Clinton must cut $400,000 from school budget
The district will cut three teaching positions, although the teachers will stay in the district in different positions because of attrition or staffing changes.
The district also will cut a part-time vocational consultant position. Building principals also are being asked to cut $8,000 from each school budget and 1.5 teacher aide positions.
The changes will go into effect over the next few months, Business Administrator Kathy Zwirgzdas said. The budget is an estimate at this point. The community in September will approve the final budget and changes to the tax levy.
Why are the cuts necessary?
-- State-imposed revenue caps have forced the district to cut about $200,000 from its budget every year. That’s because the state allows a 3 percent revenue increase while salaries, utilities and fuel go up about 4.5 percent every year, she said.
But the district lost an additional $112,000 in state money because of how the state calculates resident and non-resident student numbers, Zwirgzdas said. That leaves the district with a 1.7 percent increase instead of the usual 3 percent, she said.
While the district only lost a half percent of its students last year, the way they are counted for budgeting purposes makes it look like the district lost 4 percent, Zwirgzdas said.
-- The district is adding $75,000 in programming. That includes making the agriculture teacher full-time again next year.
The position was cut from full- to part-time in 2007—a move opposed by many district parents and alumni.
The other addition will turn a long-term substitute in the English-as-a-second language program into a full-time teaching position.
-- The district will not spend $135,000 in one-time expenses it had last year. The money came into Clinton when more students open-enrolled into the district than expected last year.
The state gives a district money when children open-enroll into a district. Clinton spent about $135,000 on textbooks, property, architectural fees and a geothermal study at the elementary school.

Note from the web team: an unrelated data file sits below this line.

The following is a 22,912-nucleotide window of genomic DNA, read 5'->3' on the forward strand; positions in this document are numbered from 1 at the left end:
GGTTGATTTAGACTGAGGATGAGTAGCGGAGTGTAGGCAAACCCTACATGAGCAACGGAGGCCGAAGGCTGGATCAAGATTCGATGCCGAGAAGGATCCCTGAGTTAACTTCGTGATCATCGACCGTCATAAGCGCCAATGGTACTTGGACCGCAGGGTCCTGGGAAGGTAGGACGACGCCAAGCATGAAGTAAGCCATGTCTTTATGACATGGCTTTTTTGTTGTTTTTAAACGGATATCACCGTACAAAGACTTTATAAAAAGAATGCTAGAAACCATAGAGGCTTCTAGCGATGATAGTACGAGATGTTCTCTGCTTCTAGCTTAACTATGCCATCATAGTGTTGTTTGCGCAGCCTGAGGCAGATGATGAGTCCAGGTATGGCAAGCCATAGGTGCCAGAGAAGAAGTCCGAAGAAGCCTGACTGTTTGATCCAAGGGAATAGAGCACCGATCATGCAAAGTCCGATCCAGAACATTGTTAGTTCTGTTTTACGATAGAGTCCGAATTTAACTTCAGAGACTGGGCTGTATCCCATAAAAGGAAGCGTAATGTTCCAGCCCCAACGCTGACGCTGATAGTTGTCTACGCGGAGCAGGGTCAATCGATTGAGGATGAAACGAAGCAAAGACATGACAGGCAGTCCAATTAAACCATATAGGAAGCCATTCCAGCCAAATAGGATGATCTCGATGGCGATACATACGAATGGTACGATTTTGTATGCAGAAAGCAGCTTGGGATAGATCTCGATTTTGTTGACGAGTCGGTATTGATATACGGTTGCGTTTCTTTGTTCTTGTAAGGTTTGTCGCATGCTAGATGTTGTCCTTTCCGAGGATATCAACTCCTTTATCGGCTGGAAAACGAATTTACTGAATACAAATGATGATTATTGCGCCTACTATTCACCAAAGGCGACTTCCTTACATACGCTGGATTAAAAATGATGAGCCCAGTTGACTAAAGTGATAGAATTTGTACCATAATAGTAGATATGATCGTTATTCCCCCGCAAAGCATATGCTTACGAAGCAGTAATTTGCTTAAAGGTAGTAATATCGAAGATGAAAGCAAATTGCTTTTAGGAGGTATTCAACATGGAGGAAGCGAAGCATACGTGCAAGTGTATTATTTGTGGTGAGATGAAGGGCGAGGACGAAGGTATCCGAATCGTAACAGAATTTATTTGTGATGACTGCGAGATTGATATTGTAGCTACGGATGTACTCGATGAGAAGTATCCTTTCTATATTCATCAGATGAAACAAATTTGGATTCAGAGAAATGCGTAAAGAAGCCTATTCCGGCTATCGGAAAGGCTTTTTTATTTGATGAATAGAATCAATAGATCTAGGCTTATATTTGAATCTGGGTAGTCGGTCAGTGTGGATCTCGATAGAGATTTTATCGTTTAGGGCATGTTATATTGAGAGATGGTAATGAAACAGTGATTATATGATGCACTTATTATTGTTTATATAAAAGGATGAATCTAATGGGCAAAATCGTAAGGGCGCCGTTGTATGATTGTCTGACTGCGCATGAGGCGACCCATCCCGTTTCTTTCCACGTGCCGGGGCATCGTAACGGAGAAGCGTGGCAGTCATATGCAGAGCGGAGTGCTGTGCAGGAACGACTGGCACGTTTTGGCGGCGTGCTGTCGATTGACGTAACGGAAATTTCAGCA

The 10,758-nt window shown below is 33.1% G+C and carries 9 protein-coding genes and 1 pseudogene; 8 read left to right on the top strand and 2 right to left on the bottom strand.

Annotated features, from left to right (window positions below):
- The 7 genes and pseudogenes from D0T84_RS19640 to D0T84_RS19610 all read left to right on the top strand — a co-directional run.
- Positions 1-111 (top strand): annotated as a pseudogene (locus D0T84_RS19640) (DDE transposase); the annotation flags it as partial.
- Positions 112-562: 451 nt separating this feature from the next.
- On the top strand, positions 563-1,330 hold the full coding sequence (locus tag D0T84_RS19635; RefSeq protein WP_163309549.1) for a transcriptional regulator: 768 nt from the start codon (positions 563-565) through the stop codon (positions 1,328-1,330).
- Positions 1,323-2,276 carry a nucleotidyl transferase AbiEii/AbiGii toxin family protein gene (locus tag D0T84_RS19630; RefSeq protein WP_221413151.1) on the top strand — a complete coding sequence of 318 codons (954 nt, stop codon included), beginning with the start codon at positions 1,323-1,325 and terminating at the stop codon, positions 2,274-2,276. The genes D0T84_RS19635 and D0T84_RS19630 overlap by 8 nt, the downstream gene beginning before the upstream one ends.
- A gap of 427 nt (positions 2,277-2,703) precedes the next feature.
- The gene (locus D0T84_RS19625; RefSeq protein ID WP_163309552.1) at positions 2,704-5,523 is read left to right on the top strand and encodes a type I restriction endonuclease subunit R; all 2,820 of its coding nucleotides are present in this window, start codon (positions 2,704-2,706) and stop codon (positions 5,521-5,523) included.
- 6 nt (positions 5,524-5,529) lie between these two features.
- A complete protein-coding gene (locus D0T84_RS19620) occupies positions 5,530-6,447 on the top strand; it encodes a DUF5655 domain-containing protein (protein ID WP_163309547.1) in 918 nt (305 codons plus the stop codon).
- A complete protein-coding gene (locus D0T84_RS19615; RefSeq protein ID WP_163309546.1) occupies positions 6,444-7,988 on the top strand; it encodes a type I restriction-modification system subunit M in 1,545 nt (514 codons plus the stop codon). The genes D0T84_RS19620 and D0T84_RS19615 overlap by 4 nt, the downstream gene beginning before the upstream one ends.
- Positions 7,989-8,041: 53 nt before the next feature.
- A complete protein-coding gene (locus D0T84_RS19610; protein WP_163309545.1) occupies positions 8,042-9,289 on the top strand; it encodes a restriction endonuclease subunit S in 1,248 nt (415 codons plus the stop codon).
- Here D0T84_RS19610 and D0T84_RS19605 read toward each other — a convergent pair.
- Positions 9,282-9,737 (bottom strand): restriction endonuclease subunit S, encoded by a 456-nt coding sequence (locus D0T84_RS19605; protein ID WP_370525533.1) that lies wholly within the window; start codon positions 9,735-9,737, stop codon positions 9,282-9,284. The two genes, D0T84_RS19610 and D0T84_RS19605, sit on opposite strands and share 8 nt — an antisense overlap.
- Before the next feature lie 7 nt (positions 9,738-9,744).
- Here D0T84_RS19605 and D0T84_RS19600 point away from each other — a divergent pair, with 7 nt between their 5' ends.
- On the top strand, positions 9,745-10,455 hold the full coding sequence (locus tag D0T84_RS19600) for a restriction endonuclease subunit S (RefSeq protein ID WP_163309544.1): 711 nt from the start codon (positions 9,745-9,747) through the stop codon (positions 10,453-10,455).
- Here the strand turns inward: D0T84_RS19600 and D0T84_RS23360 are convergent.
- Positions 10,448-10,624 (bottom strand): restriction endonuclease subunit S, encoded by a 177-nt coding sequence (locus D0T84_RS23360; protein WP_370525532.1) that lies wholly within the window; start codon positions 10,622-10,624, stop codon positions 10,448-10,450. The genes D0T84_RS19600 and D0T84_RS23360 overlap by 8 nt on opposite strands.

While the district isn’t losing that money, it looks like a loss when it is not included in next year’s budget, Zwirgzdas said.
Planning the budget was tough because of the unusually high amount of money lost, Zwirgzdas said. It was a relief not to have to cut programming like the district did last year, she said.
“It’s a chess game every year,” District Administrator Pam Kiefert said.
Cullen chosen to manage construction
The Clinton Community School District has hired Janesville contractor J.P. Cullen and Sons to manage construction work if the district passes a fall referendum.
The district will host an open house from 6 to 8 p.m. Tuesday, May 27, at Clinton Elementary School, 301 East St., to give district residents a chance to meet Cullen representatives and see the school’s construction needs.
Cullen will soon meet and tour the district with Bray Architects. Once Cullen finalizes a construction budget, the school board will be able to write resolutions to go to referendum in November, Business Administrator Kathy Zwirgzdas said.
Of Bray’s building options, the board’s working favorite costs $8.1 million. That includes $6.3 million in construction and upgrades at Clinton Elementary School and security upgrades to the middle and high schools.
By the numbers
A look at the tentative 2008-2009 budget for the Clinton School District:
Highlights: State-imposed revenue caps are forcing the district to cut $300,000 of staff and operating costs. The district will eliminate three positions through attrition or staffing changes. The district will add programming.
What’s next?: Administration will enact the changes over the summer. In September, district residents will approve the budget and tax levy changes during the annual meeting.
Next year: $13.2 million
This year: $13 million
Next year: Not available
This year: $4.05 million
(Per of equalized $1,000 values)
Next year: Not available
This year: $10.07
Note: Percent changes calculated on whole numbers.